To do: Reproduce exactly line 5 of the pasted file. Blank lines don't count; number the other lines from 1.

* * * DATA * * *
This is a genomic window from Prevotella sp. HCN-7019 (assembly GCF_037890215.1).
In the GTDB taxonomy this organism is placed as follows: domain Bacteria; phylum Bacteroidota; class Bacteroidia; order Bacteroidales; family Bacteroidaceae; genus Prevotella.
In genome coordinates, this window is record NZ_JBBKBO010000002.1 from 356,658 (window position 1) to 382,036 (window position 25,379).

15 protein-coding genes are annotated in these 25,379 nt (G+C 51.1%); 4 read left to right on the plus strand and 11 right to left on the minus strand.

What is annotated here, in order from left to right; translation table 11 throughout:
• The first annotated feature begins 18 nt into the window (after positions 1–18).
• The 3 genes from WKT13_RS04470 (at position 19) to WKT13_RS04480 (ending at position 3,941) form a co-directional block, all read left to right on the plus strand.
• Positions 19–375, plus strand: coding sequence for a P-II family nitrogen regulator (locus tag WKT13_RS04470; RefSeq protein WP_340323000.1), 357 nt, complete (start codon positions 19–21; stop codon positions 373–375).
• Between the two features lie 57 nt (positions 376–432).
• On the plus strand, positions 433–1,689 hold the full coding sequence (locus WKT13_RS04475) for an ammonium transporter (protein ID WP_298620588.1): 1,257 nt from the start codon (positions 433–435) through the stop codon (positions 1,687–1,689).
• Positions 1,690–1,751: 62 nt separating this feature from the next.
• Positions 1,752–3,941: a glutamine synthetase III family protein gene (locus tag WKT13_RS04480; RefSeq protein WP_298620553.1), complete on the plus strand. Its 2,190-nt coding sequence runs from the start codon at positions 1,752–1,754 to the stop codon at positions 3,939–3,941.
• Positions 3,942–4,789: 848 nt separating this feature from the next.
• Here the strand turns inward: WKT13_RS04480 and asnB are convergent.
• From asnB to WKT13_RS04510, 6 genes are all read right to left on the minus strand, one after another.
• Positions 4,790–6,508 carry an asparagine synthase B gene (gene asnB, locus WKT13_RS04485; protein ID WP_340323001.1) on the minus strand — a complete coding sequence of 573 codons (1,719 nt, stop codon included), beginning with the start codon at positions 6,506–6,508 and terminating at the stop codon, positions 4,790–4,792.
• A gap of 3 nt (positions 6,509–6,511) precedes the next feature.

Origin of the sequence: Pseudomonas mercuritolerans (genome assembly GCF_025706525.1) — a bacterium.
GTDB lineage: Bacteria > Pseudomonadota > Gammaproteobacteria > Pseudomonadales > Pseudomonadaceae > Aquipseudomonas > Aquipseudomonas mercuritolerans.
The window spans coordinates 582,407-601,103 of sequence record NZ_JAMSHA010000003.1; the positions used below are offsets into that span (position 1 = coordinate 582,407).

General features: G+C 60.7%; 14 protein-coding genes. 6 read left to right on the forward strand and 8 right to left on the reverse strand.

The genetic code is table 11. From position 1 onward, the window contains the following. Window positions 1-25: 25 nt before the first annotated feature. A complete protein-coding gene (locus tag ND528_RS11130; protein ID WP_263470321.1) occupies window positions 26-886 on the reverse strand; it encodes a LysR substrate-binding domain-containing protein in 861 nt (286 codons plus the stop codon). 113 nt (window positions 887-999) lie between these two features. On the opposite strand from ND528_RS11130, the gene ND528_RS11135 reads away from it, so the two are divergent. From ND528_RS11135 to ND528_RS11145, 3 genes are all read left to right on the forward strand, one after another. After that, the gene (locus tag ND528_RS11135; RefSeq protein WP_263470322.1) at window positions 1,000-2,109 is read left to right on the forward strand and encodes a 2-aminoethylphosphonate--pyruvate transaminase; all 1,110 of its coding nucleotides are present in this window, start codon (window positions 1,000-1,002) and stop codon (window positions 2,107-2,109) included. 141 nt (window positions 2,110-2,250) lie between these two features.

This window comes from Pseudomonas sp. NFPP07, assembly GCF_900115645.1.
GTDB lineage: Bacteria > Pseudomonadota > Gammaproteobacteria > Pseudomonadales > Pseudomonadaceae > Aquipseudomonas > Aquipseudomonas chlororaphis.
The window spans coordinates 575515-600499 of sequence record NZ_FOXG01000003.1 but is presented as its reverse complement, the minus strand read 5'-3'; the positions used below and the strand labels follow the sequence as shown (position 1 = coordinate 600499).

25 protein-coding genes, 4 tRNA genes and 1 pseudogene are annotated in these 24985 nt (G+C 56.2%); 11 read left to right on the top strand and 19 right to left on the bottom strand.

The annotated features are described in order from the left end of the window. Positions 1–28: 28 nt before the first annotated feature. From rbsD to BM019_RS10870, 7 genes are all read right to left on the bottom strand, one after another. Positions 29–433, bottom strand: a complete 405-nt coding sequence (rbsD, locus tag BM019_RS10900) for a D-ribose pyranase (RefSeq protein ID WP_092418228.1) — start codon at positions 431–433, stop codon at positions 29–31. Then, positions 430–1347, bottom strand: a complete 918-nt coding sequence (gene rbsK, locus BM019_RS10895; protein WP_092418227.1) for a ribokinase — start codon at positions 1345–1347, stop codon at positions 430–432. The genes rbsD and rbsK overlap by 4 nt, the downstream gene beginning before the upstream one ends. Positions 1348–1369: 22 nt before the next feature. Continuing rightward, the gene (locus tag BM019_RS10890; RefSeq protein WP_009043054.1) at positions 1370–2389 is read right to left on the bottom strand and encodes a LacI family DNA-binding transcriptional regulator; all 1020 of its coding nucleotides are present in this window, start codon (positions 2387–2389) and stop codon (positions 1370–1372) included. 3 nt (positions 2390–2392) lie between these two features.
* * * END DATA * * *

What is annotated here, in order from left to right; translation table 11 throughout: